In major world conferences, small nations have stood lamenting on the deteriorating universal conditions that have been consequence of increased engineering activities in the developed nation. On the Global Conference that was held in Greece on 2014, the main contributors towards global warming were of energy, transport and processing industries (Vaishnav 26). All this sectors have their backbone in engineering. The energy sectors are currently considering nuclear power as the most reliable source of power. A very small unit of radioactive element is thought to provide big quantities of power. Therefore this seem to offer a better alternative compared to other sources of power generation which includes hydro, thermal, wind and solar. However, radioactive elements pose great danger in handling them and managing their waste product. Therefore, as we advance to different levels of innovations and technology, we tend to become more vulnerable to distractive activities. The decision on whether to move forward in development and increase the expected risk or to remain in the same position and shun great innovations that might be destructive in future is left to the engineers. However, there is great pressure from other sectors to compel engineers to address such ethical issues before they paralyze other economical sectors.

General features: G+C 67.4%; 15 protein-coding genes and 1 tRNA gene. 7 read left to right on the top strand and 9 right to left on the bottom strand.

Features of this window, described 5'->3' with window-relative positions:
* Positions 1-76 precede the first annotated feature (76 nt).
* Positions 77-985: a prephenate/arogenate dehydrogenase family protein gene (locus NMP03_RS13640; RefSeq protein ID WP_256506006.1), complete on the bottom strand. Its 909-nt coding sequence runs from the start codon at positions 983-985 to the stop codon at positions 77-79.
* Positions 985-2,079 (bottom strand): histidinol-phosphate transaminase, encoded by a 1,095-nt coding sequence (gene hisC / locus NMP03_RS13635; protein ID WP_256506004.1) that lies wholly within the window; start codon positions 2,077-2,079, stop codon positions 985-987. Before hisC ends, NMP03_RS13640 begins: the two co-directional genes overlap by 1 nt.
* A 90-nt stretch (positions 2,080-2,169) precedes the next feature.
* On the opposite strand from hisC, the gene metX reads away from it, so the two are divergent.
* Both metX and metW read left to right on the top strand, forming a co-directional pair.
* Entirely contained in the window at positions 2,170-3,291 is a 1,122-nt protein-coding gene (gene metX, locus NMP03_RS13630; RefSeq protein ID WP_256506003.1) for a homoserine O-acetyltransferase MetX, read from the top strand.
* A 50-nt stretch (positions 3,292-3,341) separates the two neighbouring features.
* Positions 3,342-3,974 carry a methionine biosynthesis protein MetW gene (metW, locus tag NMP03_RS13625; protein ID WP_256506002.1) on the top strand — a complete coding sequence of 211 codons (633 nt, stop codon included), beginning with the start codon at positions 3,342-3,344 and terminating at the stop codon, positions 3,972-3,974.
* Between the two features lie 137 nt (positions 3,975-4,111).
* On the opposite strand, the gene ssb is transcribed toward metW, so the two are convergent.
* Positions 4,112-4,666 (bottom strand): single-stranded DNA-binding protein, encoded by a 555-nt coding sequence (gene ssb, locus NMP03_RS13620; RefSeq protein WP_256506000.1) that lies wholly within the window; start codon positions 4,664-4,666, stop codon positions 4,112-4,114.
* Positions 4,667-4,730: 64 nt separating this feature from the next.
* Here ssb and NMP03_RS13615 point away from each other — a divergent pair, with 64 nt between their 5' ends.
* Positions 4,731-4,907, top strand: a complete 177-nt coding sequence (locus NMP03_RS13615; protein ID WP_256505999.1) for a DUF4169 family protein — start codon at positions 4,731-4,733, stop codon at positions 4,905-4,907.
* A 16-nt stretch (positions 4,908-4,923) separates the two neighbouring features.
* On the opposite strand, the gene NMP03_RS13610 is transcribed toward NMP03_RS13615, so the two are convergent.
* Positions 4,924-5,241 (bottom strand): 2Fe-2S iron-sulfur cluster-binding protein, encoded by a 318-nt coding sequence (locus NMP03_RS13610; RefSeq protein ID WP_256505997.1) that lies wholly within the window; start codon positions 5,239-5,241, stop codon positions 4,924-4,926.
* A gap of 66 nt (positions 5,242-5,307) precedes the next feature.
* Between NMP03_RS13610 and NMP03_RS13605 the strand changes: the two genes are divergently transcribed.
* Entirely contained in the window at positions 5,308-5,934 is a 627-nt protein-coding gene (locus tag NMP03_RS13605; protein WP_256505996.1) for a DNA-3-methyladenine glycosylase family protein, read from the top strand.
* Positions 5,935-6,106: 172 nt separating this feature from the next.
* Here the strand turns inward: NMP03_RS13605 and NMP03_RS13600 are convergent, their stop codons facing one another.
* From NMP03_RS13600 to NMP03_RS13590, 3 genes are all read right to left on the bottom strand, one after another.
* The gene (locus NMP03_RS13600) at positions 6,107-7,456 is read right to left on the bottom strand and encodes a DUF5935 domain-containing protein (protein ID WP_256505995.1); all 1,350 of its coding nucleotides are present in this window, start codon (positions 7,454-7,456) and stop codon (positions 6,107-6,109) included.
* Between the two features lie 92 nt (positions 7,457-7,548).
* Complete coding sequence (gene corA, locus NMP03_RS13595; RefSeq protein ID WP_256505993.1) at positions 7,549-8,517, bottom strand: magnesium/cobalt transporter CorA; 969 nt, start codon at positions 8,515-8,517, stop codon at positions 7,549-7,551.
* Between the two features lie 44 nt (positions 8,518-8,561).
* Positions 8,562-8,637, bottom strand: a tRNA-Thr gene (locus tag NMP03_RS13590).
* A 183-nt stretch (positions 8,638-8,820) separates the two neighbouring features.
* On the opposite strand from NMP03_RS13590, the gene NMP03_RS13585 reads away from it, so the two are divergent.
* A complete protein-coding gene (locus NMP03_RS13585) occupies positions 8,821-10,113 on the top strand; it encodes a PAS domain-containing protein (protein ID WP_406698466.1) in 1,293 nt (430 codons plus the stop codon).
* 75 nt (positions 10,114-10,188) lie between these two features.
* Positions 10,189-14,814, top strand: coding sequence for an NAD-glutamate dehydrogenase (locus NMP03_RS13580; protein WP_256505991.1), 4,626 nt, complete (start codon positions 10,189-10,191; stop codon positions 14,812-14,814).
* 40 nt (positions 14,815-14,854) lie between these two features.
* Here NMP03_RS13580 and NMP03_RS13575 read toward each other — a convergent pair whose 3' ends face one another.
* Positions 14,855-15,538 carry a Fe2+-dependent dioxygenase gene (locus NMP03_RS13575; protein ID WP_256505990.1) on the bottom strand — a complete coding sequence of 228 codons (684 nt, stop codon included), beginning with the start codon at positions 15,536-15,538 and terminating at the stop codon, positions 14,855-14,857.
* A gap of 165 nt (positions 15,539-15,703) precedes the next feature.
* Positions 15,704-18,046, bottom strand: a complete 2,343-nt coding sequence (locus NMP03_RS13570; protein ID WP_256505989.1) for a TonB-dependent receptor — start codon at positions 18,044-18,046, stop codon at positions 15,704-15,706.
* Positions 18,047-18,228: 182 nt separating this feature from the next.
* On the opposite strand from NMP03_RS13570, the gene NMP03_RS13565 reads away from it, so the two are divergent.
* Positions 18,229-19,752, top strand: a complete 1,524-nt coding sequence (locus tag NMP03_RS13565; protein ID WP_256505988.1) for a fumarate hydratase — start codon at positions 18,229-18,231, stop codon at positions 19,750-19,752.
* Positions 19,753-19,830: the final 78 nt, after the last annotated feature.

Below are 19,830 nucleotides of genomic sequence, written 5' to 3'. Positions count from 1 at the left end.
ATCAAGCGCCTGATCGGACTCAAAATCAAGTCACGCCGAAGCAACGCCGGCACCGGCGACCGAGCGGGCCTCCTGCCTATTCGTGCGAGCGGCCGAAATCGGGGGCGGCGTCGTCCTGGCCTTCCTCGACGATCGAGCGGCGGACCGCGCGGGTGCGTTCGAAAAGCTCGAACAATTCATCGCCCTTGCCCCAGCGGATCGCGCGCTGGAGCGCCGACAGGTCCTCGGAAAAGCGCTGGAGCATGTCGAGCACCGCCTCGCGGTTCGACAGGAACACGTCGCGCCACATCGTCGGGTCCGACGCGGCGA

Engineering activities have exposed innocent people to great threats and hazardous systems that affect the health of the general population. Transmission systems have seen construction of signal boosters to enable transmission of electromagnetic wave to long distances. These boosters have posed great health dangers to the people inhabiting the regions around them to the extent of causing death and diseases like cancer to the general population. This has made the general population wonder whether engineering is a ‘solution’ to humanity or a ‘calamity’ to humanity. On the other hand, this makes the people ask if there are law and legislation that protect innocent civilian from interference by destructive engineering activities. In some cases people are forced to cope up with destructive situations in the name of technological development. Others are forced to cope with environmental noise that is caused by engineering activities which at the end destroys their eardrum and render them to situations of critical medication. It is quite unfair for such actions to happen with little attention to rectify the situation and let innocent people suffer on the expense of nation development. I do not advocate for lack of progress in development of the country, however, I do not support the pain and harm that engineering is causing to innocent civilians. As much as we are aggressive to implement new innovation, it is important to view the progress and consider all hazardous situations that might be posed by the new innovations.